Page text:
Whodini  

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Train wreck at Montparnasse (October 22, 1895) by Studio Lévy and Sons.
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Train wreck at Montparnasse (October 22, 1895) by Studio Lévy and Sons.

Whodini is a hip hop group from New York that was formed in 1981, made up of Jalil (Jalil Hutchins), Ecstasy (John Fletcher) and Grandmaster Dee (Drew Carter). In keeping with 1980s trends, Whodini’s cuts tended to be synthesizer-driven with a heavy electronic drumbeat. The sampling technology that became identified with hip-hop music hadn’t really become prominent during Whodini’s early days, and its works were thoroughly original compositions. “Haunted House of Rock” was its first single, a whimsical Halloween-themed number. Synth-pop pioneer Thomas Dolby produced another of its early singles, “Magic’s Wand.”

History

Along with Run-DMC and The Fat Boys, Whodini was among the first hip-hop groups to cultivate a high-profile national following for hip-hop music and made significant inroads on Urban radio. The Brooklyn, New York-based trio consisted of vocalist-chief lyricist Jalil Hutchins; co-vocalist John Fletcher, aka Ecstasy, who tended to wear a Zorro-style hat as his trademark; and DJ Drew Carter, aka Grandmaster Dee. Contemporaries of Run-D.M.C., they were managed by Russell Simmons, brother of Joseph “Run” Simmons. The group signed with London-based indie Jive Records in 1982; they enjoyed a string of hits, mostly charting on Urban/R&B stations. The bulk of production on its releases was done by Larry Smith, a bass player who also handled much of Run-D.M.C.’s early work.

In keeping with 1980s trends, Whodini’s cuts tended to be synthesizer-driven with a heavy electronic drumbeat. The sampling technology that became identified with hip-hop music hadn’t really become prominent during Whodini’s early days, and its works were thoroughly original compositions. “Haunted House of Rock” was its first single, a whimsical Halloween-themed number. Synth-pop pioneer Thomas Dolby produced another of its early singles, “Magic’s Wand,” which was originally conceived as an advertisement for prominent radio jock Mr. Magic, who worked for New York’s WBLS. The group cultivated a female audience with such relationship-themed cuts as “Friends” and “One Love.” Backstage partying was extolled in the mildly controversial “I’m a Ho.” “Fugitive” was guitar-driven funk.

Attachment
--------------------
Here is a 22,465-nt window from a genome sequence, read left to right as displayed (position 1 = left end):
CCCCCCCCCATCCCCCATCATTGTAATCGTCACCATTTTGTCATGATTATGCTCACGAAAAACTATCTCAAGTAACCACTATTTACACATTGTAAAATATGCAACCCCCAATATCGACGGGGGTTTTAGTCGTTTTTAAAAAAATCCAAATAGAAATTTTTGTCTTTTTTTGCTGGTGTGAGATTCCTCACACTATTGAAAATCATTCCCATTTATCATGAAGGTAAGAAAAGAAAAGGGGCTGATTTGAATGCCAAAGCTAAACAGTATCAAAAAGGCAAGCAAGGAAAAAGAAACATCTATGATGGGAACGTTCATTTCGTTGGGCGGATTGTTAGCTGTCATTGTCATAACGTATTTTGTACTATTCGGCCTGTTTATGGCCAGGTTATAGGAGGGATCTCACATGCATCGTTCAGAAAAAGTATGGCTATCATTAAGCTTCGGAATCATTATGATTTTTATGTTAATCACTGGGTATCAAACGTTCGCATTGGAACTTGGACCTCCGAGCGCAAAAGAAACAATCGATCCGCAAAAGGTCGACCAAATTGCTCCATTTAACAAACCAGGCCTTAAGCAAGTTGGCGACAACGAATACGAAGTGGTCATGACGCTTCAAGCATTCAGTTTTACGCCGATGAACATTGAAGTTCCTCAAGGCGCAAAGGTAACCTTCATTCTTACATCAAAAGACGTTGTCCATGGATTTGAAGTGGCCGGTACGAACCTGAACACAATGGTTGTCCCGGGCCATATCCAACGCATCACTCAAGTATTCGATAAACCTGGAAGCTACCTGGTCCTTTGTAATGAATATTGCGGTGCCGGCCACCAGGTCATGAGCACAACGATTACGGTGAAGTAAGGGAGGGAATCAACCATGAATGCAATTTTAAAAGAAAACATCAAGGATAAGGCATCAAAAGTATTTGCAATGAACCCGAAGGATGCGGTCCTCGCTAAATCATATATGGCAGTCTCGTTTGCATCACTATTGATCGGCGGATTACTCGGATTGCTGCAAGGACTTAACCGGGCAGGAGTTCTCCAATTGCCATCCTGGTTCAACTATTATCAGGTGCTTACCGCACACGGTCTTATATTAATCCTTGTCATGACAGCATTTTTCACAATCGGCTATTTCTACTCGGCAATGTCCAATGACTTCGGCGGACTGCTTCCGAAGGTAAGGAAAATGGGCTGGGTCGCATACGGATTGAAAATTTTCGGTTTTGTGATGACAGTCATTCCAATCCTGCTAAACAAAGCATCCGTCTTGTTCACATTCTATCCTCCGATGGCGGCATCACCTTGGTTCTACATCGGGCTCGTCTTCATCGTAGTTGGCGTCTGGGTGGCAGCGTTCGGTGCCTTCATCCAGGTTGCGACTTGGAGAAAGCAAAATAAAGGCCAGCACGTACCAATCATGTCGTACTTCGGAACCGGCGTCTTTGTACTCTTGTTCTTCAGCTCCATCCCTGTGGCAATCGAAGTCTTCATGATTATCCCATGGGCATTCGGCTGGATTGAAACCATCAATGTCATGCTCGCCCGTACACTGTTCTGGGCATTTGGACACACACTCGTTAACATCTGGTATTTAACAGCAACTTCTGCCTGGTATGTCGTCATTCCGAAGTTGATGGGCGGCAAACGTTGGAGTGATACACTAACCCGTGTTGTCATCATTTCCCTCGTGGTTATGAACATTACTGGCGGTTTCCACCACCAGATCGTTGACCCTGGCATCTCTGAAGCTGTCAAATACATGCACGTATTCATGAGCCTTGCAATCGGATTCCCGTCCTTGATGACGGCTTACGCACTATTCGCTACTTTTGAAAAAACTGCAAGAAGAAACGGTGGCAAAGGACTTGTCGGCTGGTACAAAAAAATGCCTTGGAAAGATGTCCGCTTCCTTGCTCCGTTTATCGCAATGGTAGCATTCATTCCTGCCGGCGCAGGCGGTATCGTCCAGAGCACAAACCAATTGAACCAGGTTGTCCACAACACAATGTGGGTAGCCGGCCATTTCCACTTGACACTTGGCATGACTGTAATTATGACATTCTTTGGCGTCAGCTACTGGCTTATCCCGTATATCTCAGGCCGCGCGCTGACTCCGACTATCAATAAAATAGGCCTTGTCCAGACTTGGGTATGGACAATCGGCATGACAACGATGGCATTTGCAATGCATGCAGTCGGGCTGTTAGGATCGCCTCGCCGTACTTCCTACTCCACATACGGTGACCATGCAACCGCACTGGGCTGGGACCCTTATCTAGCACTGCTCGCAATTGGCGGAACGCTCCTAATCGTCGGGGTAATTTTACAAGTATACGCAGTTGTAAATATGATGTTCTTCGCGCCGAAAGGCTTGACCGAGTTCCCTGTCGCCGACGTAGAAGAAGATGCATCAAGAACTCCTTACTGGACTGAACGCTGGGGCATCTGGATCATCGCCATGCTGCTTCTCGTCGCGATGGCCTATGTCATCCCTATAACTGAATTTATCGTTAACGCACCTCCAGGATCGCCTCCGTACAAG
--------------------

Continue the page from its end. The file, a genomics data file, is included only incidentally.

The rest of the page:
From 1982 to 1986 was the band’s heyday, touring with Run-D.M.C., LL Cool J, the Fat Boys, and other prominent R&B and funk outfits of the 1980s. The group was involved in the first Fresh Fest tour, which was the first hip-hop tour to play large coliseums. The instrumental to its hit record "Five Minutes of Funk" was used as the theme music for WNYC TV show Music Box, an influential early hip-hop music video show. Its albums Whodini (1983), Escape (1984), and Back in Black (1986) were all well-received by hip-hop fans and youthful R&B enthusiasts, but full-fledged crossover fame seemed to elude them.

The group had earned its share of gold singles and albums by 1987, when the hits started to slump. Open Sesame, their release that year, failed to produce any hits. After that point, the band eked out its tenure on Jive by occasionally releasing singles, including “Anyway I Gotta Swing it” for the Nightmare on Elm Street 5 movie soundtrack.

Recent developments